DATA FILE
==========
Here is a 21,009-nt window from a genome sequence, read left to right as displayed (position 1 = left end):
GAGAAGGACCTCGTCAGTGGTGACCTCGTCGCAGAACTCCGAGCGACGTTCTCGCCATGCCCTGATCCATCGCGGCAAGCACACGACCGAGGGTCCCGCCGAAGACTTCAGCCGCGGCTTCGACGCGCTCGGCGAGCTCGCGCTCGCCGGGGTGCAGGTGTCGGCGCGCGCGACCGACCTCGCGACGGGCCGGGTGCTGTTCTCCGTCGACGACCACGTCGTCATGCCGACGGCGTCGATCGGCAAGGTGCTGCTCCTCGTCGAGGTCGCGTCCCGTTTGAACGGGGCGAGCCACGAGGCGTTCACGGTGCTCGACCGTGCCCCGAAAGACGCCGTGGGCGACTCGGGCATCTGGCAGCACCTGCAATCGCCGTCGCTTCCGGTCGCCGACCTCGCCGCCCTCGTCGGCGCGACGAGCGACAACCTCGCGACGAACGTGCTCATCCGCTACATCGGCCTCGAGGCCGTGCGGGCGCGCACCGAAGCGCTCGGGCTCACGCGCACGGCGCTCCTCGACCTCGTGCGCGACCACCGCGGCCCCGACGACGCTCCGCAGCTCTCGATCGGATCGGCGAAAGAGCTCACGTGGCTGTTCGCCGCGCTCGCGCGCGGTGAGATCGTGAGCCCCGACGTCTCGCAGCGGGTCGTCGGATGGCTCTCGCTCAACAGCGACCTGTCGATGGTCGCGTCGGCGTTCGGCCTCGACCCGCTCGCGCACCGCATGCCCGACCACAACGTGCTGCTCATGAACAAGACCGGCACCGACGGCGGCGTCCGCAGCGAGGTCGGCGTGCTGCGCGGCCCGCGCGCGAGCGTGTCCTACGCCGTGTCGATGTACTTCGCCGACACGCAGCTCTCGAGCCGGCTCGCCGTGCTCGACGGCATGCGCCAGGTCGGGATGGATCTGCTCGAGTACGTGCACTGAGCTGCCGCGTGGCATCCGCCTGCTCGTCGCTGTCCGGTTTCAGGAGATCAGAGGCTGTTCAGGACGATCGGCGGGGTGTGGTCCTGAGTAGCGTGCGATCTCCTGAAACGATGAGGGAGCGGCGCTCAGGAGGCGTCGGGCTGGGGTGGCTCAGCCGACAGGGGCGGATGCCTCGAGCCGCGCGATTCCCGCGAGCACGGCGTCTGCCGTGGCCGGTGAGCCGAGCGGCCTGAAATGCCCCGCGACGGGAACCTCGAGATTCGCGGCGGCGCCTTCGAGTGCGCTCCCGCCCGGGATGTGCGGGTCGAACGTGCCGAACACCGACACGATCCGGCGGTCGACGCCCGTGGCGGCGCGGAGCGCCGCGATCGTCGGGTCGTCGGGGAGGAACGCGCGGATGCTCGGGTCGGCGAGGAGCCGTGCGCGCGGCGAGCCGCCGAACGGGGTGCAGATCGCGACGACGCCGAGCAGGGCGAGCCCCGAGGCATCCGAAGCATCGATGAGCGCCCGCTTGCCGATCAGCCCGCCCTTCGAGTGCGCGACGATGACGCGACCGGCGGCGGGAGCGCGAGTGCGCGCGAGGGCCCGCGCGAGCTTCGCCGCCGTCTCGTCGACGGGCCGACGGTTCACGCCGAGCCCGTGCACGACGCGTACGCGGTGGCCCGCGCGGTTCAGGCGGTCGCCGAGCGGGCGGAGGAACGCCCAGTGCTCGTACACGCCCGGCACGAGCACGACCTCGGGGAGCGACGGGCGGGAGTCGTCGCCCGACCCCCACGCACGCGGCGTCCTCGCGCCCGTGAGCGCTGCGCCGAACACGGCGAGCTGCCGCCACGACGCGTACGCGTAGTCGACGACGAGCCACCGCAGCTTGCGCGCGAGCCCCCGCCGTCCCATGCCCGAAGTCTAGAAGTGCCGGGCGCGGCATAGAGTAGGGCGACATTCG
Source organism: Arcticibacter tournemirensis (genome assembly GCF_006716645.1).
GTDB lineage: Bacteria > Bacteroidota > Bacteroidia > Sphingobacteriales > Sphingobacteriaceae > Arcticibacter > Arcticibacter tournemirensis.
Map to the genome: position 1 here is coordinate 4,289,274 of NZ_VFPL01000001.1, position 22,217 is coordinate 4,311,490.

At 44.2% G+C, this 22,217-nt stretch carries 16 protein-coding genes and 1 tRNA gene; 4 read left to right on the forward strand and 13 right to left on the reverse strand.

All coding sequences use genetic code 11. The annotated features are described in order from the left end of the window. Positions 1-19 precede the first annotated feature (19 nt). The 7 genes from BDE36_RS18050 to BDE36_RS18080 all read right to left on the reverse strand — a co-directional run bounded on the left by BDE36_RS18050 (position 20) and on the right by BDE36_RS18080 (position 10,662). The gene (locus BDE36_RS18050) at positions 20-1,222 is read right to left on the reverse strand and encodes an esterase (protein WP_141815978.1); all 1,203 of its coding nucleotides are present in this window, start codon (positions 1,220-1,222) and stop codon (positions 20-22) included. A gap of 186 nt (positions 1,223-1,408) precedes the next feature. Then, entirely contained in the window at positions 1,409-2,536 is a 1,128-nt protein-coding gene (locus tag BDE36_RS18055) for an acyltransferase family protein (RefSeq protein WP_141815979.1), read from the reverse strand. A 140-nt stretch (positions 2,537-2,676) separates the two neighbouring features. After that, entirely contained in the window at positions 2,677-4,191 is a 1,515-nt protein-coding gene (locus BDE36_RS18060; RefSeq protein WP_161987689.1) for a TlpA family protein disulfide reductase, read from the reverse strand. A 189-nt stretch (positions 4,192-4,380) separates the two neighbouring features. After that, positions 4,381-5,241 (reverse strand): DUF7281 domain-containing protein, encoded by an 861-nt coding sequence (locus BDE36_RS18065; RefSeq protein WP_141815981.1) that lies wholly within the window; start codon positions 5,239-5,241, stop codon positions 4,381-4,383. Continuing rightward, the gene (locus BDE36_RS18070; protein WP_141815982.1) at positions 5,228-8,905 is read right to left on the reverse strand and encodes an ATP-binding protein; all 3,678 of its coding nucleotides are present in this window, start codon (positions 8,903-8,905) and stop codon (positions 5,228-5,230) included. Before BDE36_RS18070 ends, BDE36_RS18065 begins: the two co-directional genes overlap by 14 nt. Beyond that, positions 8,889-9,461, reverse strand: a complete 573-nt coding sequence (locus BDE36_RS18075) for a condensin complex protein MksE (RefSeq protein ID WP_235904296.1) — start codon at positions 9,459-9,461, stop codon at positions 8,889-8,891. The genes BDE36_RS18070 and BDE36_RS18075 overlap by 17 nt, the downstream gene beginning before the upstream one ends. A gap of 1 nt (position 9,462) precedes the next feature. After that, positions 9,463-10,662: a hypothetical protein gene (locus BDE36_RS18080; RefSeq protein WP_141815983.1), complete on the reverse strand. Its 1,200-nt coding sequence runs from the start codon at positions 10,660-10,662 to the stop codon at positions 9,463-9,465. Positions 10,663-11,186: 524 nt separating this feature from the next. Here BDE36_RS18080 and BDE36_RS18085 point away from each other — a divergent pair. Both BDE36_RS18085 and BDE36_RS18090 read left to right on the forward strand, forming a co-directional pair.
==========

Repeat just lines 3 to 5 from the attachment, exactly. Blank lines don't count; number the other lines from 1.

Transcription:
Source organism: Arcticibacter tournemirensis (genome assembly GCF_006716645.1).
GTDB lineage: Bacteria > Bacteroidota > Bacteroidia > Sphingobacteriales > Sphingobacteriaceae > Arcticibacter > Arcticibacter tournemirensis.
Map to the genome: position 1 here is coordinate 4,289,274 of NZ_VFPL01000001.1, position 22,217 is coordinate 4,311,490.